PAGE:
Camera operators in the Press Gallery talk about working in Europe or the U.S. on international summits or world leaders’ events where they see many women working as camera operators and sound recordists, more than they have ever seen in Australia. A big barrier for women is literately getting paid opportunities to shoot and sound record or assist; to develop skills and a collective body of work to be competitive in the marketplace. I feel incredibly grateful to have this opportunity to work for the ABC in Canberra. 

Albeit in years gone by, I know women who have tried, but faced with barriers give up or move into amenable roles within the industry, such as production co-ordinating or being a director’s assistant. The number of women in film school, who aspire to be camera operators, cinematographers and sound recordists but give up once in the industry, is alarming to me. Women and particularly young women, need to know that if they really want to work hard and develop their skills in cinematography and sound recording, we as an industry will support them and provide opportunities for them to work.

This is a competitive industry, if you want to work in it, you have to educate yourself, seek out opportunities and network. Being resilient is vital. But, to strengthen equal opportunity there has to be a resolve, from established technicians to be willing to mentor keen and capable women to achieve the necessary experience to do the job of a high standard to become competitive.

Alongside this, employers and producers also need to take responsible action, and actively create opportunities for women working in these roles. In this way, I appreciate participating in the She Shoots Initiative, along with industry organisations like the ABC, actively identifying female talent and providing opportunities to progress in this industry. 

 

What advice would you offer to other female camera operators/sound recordists wanting to work in the industry?

The key to that is to understand your strengths, know what you are good at, and seek advice and collaborate with others in areas where you are not as skilled or confident. Acquiring knowledge and experience is a process. Be critical of your work, but not too harsh. Women are often toughest on themselves, be kind and value any small or large steps forward you make.

Everyone started somewhere, the difference lies in those that do, and keep doing it, and those that just talk about doing it. Sometimes you have to step backwards to go forwards. Even with industry experience, I went back to university to gain formal qualifications and develop new skills, which opened up new opportunities.

Do your best to immerse yourself with the best people as you progress. If you are keen to learn and work hard, doors will open; embrace those opportunities, big and small. The other vital key is to find people you trust; listen to them and learn fast.

 

Can you share with us a woman who inspires you in the industry and why?

I am inspired by the life and work of New Zealand camerawoman, Margaret Moth. She was a powerful force, carving her way in a male-dominated environment, first shooting film and then video to reach the very top of her field. She was New Zealand’s first female news camera operator, she started in the 1970s and ended her career working for CNN in world’s hot spots, covering wars, natural disasters and everything in between.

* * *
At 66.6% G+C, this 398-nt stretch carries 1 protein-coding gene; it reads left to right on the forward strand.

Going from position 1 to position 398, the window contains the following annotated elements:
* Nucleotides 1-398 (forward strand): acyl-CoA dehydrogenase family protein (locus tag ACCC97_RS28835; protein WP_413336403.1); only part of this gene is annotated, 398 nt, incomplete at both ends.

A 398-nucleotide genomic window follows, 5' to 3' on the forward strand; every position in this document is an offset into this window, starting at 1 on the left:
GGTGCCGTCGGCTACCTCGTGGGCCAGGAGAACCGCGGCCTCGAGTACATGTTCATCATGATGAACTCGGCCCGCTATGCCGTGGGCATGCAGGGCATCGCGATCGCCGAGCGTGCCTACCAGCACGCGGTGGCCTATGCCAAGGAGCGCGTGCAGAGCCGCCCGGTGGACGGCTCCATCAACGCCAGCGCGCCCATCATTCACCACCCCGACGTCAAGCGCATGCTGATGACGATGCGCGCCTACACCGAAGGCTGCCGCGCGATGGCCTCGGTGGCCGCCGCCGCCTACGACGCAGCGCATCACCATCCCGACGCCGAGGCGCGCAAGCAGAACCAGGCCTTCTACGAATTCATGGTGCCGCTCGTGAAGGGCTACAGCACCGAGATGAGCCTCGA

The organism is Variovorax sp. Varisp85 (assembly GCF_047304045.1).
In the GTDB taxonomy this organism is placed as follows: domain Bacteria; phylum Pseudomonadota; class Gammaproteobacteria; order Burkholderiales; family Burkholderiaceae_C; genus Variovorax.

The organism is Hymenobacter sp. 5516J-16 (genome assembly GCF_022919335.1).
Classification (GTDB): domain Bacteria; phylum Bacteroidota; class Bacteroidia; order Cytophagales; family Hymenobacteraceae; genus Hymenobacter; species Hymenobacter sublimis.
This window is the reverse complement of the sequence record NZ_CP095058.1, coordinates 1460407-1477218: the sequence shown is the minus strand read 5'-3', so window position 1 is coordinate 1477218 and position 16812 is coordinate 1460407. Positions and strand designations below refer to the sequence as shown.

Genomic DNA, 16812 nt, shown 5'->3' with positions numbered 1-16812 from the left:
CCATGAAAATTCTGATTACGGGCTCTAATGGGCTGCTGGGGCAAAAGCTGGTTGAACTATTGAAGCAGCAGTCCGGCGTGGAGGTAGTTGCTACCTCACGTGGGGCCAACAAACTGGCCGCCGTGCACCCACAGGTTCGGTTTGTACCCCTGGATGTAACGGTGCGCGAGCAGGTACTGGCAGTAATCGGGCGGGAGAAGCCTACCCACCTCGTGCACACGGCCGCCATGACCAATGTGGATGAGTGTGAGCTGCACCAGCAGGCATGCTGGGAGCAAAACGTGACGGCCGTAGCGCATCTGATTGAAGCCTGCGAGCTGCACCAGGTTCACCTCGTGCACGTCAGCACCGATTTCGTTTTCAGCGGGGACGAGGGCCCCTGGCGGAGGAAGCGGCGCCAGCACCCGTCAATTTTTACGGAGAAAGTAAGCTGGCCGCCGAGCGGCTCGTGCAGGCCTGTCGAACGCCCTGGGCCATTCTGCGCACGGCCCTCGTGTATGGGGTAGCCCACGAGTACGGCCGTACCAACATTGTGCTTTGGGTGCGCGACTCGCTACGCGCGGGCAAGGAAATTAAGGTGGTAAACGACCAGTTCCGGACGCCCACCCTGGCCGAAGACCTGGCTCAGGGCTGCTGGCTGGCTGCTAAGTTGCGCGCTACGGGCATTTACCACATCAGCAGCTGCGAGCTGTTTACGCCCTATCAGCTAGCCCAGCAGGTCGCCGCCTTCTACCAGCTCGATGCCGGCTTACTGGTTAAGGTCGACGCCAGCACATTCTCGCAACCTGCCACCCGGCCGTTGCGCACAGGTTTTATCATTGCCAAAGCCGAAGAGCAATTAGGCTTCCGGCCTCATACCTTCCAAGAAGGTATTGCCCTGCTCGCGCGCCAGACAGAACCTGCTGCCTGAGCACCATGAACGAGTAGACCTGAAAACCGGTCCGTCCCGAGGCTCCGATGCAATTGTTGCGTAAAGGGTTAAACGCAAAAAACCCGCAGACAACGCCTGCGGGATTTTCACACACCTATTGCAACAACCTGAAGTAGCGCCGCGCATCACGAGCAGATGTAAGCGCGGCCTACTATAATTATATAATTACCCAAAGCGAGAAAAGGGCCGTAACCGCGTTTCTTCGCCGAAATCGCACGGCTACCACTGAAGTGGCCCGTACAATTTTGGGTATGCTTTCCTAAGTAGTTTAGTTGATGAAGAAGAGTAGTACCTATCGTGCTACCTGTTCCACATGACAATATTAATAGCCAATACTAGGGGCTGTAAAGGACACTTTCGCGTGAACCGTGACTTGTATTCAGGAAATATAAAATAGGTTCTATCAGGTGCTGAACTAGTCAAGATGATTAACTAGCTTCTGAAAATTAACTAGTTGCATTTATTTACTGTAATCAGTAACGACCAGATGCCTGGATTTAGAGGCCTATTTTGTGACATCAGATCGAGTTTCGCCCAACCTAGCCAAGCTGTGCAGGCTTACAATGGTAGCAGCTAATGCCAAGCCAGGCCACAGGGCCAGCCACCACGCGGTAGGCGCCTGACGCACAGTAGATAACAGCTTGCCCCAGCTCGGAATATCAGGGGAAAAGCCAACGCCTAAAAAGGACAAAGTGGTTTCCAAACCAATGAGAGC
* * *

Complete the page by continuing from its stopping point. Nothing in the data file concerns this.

She was most notably shot in the face and severely wounded while working in Sniper Alley in Sarajevo in 1992. With sheer determination and resilience, she recovered to return to work for CNN again in the world’s hot spots. Although I never met her, I have worked with many cameramen who remember her early career and her determination to be the best she could be. Awards are wonderful, but knowing your work has the potential to inform, educate, create change and depending on the event, be archived forever, is a big motivating factor. While most people do not know her name, Margaret Moth’s work will live on. 

 

What are your upcoming projects?

I am preparing to cover my first federal election, which is due at some point in the next 16-months. It is truly the most gruelling event members of Press Gallery endure. It involves traveling around the country following the Prime Minister or Opposition Leader, often going to three cities in one day for weeks on end. You have to cover events as they unfold, do interviews, press conferences, vox pops, live crosses, look lives, and compile and feed footage back to the editors.

While my colleagues say it is exciting and interesting, endurance and keeping a level head while facing technical challenges and stressful datelines are crucial, as well as keeping tabs on equipment at all times. Doing that on and off buses and planes, day in and day out would test anyone’s patience. It is also one of the most competitive environments I am likely to be amongst in this job, with other national networks and photographers, and local crews vying for the same shot. 

Covering any federal campaign will be a challenge but I am up for it, I will certainly give it my best shot.  In the meantime, I shall continue to develop my skills. Whatever I am doing, I will be forever learning.

 

Photo credits. 

Tamara working - Andrew Kennedy